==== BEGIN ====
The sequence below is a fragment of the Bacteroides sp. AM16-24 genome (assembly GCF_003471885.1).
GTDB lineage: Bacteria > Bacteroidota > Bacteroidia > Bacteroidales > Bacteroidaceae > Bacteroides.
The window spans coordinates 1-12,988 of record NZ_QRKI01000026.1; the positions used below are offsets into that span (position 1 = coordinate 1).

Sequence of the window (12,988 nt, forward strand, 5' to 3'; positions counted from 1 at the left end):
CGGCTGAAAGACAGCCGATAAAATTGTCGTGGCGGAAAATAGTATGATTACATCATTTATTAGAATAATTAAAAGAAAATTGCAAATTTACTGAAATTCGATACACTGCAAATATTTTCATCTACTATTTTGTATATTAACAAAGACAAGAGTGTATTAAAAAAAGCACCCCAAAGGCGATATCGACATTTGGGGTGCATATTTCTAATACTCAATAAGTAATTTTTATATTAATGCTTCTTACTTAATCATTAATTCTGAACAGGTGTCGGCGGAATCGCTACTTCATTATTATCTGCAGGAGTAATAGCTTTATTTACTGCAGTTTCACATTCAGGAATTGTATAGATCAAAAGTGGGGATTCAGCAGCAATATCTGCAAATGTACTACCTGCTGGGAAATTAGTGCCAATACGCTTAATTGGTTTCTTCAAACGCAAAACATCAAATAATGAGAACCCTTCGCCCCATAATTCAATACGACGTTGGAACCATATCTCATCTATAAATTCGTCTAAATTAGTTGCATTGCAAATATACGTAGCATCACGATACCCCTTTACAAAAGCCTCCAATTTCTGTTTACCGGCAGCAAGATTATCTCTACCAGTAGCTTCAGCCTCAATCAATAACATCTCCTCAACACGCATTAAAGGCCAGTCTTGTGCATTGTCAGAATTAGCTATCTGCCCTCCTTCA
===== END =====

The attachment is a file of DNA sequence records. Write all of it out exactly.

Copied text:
The sequence below is a fragment of the Bacteroides sp. AM16-24 genome (assembly GCF_003471885.1).
GTDB lineage: Bacteria > Bacteroidota > Bacteroidia > Bacteroidales > Bacteroidaceae > Bacteroides.
The window spans coordinates 1-12,988 of record NZ_QRKI01000026.1; the positions used below are offsets into that span (position 1 = coordinate 1).

Sequence of the window (12,988 nt, forward strand, 5' to 3'; positions counted from 1 at the left end):
CGGCTGAAAGACAGCCGATAAAATTGTCGTGGCGGAAAATAGTATGATTACATCATTTATTAGAATAATTAAAAGAAAATTGCAAATTTACTGAAATTCGATACACTGCAAATATTTTCATCTACTATTTTGTATATTAACAAAGACAAGAGTGTATTAAAAAAAGCACCCCAAAGGCGATATCGACATTTGGGGTGCATATTTCTAATACTCAATAAGTAATTTTTATATTAATGCTTCTTACTTAATCATTAATTCTGAACAGGTGTCGGCGGAATCGCTACTTCATTATTATCTGCAGGAGTAATAGCTTTATTTACTGCAGTTTCACATTCAGGAATTGTATAGATCAAAAGTGGGGATTCAGCAGCAATATCTGCAAATGTACTACCTGCTGGGAAATTAGTGCCAATACGCTTAATTGGTTTCTTCAAACGCAAAACATCAAATAATGAGAACCCTTCGCCCCATAATTCAATACGACGTTGGAACCATATCTCATCTATAAATTCGTCTAAATTAGTTGCATTGCAAATATACGTAGCATCACGATACCCCTTTACAAAAGCCTCCAATTTCTGTTTACCGGCAGCAAGATTATCTCTACCAGTAGCTTCAGCCTCAATCAATAACATCTCCTCAACACGCATTAAAGGCCAGTCTTGTGCATTGTCAGAATTAGCTATCTGCCCTCCTTCA